They passed over the bridge across the Uji River and took up a position at the Byodo-in Temple. Yorimasa led a combined force of Minamoto samurai and Mii-dera warrior monks in the defense of Byodo at the Uji River crossing.

Taira no Kiyomori, too old to lead his own troops now, had sent two of his sons, Tomomori and Shigehira to lead the Taira advance. They came upon the Uji River and found a poor scene:

The monks of Mii-dera had broken up the bridge, tearing the planks out so that the Taira forces could not cross it. Only a narrow beam remained in the center which the Minamoto and Mii-dera monks could protect easily.

After some time of fierce fighting the two Taira sons were beginning to consider going further down the river and crossing at the Seta Bridge, instead of the Byodo-in bridge. But this would delay their crossing, giving Yorimasa and Mochihito a chance to escape to more numerous allies.

Instead, one of the Taira captains took a force of three hundred men across the river by fording it on horseback. When they reached the Minamoto side there was little that could stop them. They attacked the bridge defenders from the flank and the Taira forces were able to cross shortly thereafter.

Now Yorimasa’s back was to the wall. He urged Prince Mochihito to flee while the monks of Mii-dera sacrificed themselves to protect the man whom they hoped would be the future emperor and their allies.

Yorimasa had two sons involved in the battle, a Nakatsuna and a Kanetsuna, and together with his sons he gathered up a small force and the prince. They departed the temple to flee to their friends in Nara, to the south.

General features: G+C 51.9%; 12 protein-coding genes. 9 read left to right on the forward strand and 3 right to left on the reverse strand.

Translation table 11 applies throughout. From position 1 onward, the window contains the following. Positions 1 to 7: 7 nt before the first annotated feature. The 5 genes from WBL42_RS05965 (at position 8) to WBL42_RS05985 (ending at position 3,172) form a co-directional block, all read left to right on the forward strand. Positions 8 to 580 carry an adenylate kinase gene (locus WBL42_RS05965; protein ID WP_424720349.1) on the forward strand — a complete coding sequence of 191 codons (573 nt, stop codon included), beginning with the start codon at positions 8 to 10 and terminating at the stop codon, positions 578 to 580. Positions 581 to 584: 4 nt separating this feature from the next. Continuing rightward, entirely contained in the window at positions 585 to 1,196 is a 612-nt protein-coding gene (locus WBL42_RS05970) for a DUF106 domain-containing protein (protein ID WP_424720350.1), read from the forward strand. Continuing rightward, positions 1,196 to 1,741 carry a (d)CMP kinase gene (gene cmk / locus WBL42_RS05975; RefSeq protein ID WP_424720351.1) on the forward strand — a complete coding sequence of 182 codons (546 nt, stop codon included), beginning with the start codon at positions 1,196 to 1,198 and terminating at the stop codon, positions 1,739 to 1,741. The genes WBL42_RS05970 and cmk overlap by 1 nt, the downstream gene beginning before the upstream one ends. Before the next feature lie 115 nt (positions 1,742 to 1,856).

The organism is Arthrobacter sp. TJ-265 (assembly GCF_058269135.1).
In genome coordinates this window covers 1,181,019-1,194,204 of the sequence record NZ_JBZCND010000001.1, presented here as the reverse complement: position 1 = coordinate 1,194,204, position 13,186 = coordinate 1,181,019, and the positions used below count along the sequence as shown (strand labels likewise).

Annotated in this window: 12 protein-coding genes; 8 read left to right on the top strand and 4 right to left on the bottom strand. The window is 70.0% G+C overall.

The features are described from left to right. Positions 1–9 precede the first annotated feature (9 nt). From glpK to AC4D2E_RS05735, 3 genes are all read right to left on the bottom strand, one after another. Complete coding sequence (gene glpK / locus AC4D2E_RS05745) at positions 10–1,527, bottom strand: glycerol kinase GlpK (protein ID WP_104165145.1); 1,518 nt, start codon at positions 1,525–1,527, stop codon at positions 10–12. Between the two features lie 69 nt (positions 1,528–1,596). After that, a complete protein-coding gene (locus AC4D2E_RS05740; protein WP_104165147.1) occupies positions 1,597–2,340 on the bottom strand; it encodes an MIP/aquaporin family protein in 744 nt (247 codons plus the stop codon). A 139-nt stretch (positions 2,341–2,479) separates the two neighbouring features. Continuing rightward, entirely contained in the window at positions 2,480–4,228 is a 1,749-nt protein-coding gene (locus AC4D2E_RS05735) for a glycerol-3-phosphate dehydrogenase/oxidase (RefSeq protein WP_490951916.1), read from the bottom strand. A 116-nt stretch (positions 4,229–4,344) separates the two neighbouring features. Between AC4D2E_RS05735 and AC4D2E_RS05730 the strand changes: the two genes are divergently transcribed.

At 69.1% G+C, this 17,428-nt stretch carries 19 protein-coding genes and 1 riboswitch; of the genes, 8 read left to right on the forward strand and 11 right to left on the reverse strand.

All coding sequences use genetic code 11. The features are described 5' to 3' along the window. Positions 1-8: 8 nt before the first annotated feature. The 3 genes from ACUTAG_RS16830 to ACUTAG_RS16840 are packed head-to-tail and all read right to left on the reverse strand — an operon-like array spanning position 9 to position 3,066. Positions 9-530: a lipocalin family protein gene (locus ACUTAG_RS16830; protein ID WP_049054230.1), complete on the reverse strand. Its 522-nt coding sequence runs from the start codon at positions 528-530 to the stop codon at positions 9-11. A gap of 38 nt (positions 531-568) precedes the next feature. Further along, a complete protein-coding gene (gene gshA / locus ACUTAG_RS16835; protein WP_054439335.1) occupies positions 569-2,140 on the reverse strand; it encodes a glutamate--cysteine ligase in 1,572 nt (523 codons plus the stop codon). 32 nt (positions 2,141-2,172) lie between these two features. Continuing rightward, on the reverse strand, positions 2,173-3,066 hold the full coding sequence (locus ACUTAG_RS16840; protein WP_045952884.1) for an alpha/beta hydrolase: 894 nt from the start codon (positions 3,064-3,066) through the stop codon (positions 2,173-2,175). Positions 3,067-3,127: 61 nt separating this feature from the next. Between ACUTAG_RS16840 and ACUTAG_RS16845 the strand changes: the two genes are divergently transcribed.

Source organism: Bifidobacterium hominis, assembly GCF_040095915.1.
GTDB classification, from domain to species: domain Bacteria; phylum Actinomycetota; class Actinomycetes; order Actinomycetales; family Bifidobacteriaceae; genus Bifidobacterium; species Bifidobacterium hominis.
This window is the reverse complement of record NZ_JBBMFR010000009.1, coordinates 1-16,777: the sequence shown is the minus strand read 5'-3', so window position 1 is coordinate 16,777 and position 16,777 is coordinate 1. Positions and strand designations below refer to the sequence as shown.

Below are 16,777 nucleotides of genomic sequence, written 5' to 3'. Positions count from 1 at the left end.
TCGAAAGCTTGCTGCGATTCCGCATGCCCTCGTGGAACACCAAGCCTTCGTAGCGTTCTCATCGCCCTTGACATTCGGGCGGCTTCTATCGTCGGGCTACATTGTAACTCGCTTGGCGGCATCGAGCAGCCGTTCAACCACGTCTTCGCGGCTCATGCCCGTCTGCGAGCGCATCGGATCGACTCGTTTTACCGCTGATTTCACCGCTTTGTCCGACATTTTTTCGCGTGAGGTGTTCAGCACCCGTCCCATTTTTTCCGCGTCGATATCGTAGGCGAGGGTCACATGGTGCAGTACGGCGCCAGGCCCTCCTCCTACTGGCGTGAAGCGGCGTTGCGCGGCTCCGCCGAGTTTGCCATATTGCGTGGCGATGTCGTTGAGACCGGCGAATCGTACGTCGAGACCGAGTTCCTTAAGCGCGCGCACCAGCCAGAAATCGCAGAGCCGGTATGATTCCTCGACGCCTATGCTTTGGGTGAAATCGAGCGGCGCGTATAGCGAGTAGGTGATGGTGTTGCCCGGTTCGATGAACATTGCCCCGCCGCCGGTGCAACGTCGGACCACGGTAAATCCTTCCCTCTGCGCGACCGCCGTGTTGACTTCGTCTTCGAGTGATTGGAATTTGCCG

But as Yorimasa prepared to leave, he was struck by an arrow. Wounded, he knew he wouldn’t be able to keep up with the fleeing de facto imperial guard. He urged the prince to keep going and he retired to a small grove of trees to rest.

Yorimasa in his later years.

Yorimasa in his later years.

The token force that remained with him were quickly overrun by Taira soldiers. Yorimasa drew his war fan and dipped his finger in the blood of his wound. Upon the fan he wrote the following words…

Umoregi no,

Hana saku koto mo,

Nakarishi ni,

Mi no naru hate zo,

Kana shikari keru.

Like a fossil tree, from which we gather no flowers,

Sad has been my life, fated no fruit to produce.

With that done he pulled off his breastplate, drew his dagger, and sliced open his abdomen. A nearby retainer slashed at Yorimasa and cut off his head. That retainer tied a heavy rock to Yorimasa’s head and rushed to the river’s edge, hurling the weighted skull into the water. It was one trophy the Taira would not be getting this day.

During this time his younger son, Minamoto no Kanetsuna, was struck by an arrow in the head and died. The elder son, Minamoto no Nakatsuna, was also wounded by an arrow, but only maimed. Nakatsuna limped over to his father’s headless corpse, dropped to his knees, and drew forth his own dagger.

Minamoto no Yorimasa was not the first to commit seppuku, nor was he certainly the last. But he created a template for which all other samurai would look up to, when and if forced to perform seppuku.


Samurai Gaiden: Ryuzoji Iekane

Ryuzoji Iekane (1454-1546)